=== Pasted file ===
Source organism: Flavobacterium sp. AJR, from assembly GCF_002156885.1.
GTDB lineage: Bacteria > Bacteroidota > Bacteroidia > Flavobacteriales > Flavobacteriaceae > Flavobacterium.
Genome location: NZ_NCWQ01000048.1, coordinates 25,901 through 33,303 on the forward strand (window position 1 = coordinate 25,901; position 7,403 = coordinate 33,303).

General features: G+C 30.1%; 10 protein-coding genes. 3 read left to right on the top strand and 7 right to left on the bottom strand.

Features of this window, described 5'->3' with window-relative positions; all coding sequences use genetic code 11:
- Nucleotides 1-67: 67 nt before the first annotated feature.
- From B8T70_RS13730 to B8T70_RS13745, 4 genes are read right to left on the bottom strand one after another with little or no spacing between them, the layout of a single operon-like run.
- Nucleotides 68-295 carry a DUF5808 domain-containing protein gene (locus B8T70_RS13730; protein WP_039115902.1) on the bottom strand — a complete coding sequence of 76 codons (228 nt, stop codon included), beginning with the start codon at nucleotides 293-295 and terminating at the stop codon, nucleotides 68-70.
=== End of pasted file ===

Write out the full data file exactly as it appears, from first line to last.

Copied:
Source organism: Flavobacterium sp. AJR, from assembly GCF_002156885.1.
GTDB lineage: Bacteria > Bacteroidota > Bacteroidia > Flavobacteriales > Flavobacteriaceae > Flavobacterium.
Genome location: NZ_NCWQ01000048.1, coordinates 25,901 through 33,303 on the forward strand (window position 1 = coordinate 25,901; position 7,403 = coordinate 33,303).

General features: G+C 30.1%; 10 protein-coding genes. 3 read left to right on the top strand and 7 right to left on the bottom strand.

Features of this window, described 5'->3' with window-relative positions; all coding sequences use genetic code 11:
- Nucleotides 1-67: 67 nt before the first annotated feature.
- From B8T70_RS13730 to B8T70_RS13745, 4 genes are read right to left on the bottom strand one after another with little or no spacing between them, the layout of a single operon-like run.
- Nucleotides 68-295 carry a DUF5808 domain-containing protein gene (locus B8T70_RS13730; protein WP_039115902.1) on the bottom strand — a complete coding sequence of 76 codons (228 nt, stop codon included), beginning with the start codon at nucleotides 293-295 and terminating at the stop codon, nucleotides 68-70.